Don’t forget to Google yourself and be on the lookout for your own digital dirt. Most employers will Google you before deciding to bring you in for an interview. Keep the keg stand pictures off of social media and remember to lock down your profile. See our social media guide for details.

Questions to ask yourself to figure out your brand.

  • What’s something that’s consistently been important to you? Leadership? Entrepreneurship? Volunteer work? Social justice?
  • What do you want other people to think about you?
  • How would your friends describe you?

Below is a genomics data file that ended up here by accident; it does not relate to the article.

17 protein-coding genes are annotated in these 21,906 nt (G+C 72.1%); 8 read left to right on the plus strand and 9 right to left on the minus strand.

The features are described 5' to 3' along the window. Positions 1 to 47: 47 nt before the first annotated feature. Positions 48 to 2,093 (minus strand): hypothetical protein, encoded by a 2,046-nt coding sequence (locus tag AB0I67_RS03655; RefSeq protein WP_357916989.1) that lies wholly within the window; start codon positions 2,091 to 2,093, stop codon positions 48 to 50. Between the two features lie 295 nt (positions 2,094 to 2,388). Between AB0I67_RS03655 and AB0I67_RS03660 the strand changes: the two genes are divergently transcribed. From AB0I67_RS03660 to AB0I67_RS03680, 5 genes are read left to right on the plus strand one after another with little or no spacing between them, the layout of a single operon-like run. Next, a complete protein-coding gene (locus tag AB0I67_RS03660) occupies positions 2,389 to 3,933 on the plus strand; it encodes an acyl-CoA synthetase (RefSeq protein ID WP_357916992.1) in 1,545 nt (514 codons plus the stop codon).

• What are five words used to describe you?
  • What’s something you do better than most people?
  • What makes you unique?
  • What would your ideal career look like in ten years?

Next steps to strengthen and polish your personal brand.

  • Google yourself. You may find something you put online years ago that doesn’t reflect your personal brand and could be detrimental to your job search. Tip: If you find that someone has the same name as you and has a terrible track record, consider using your middle initial on your application materials, LinkedIn profile, and other materials to differentiate yourself from them.
  • Create a LinkedIn profile. LinkedIn can be used as your professional social media platform for employers, coworkers and recruiters to learn more about you and your experiences. Create a professional summary on LinkedIn so your personal brand and personality can shine. See our LinkedIn page for tips!